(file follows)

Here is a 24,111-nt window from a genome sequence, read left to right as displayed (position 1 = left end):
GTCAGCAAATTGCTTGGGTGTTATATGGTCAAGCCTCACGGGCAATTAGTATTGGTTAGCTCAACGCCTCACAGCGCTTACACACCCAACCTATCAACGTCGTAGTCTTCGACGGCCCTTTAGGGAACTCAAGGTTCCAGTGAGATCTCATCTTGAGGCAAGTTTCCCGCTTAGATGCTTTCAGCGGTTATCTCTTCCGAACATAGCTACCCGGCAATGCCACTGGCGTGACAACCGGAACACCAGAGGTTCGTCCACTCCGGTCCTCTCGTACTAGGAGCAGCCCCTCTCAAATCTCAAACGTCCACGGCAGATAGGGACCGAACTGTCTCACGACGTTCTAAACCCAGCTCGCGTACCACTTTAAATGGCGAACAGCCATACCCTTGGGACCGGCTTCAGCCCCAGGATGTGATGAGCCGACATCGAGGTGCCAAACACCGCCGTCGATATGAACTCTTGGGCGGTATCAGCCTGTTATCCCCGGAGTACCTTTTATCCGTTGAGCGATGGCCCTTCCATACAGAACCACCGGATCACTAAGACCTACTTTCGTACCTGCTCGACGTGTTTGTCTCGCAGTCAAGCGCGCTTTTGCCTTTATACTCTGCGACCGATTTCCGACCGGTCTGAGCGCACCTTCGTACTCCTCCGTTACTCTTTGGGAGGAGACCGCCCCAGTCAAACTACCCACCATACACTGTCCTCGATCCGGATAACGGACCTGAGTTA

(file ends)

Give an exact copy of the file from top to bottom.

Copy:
Here is a 24,111-nt window from a genome sequence, read left to right as displayed (position 1 = left end):
GTCAGCAAATTGCTTGGGTGTTATATGGTCAAGCCTCACGGGCAATTAGTATTGGTTAGCTCAACGCCTCACAGCGCTTACACACCCAACCTATCAACGTCGTAGTCTTCGACGGCCCTTTAGGGAACTCAAGGTTCCAGTGAGATCTCATCTTGAGGCAAGTTTCCCGCTTAGATGCTTTCAGCGGTTATCTCTTCCGAACATAGCTACCCGGCAATGCCACTGGCGTGACAACCGGAACACCAGAGGTTCGTCCACTCCGGTCCTCTCGTACTAGGAGCAGCCCCTCTCAAATCTCAAACGTCCACGGCAGATAGGGACCGAACTGTCTCACGACGTTCTAAACCCAGCTCGCGTACCACTTTAAATGGCGAACAGCCATACCCTTGGGACCGGCTTCAGCCCCAGGATGTGATGAGCCGACATCGAGGTGCCAAACACCGCCGTCGATATGAACTCTTGGGCGGTATCAGCCTGTTATCCCCGGAGTACCTTTTATCCGTTGAGCGATGGCCCTTCCATACAGAACCACCGGATCACTAAGACCTACTTTCGTACCTGCTCGACGTGTTTGTCTCGCAGTCAAGCGCGCTTTTGCCTTTATACTCTGCGACCGATTTCCGACCGGTCTGAGCGCACCTTCGTACTCCTCCGTTACTCTTTGGGAGGAGACCGCCCCAGTCAAACTACCCACCATACACTGTCCTCGATCCGGATAACGGACCTGAGTTA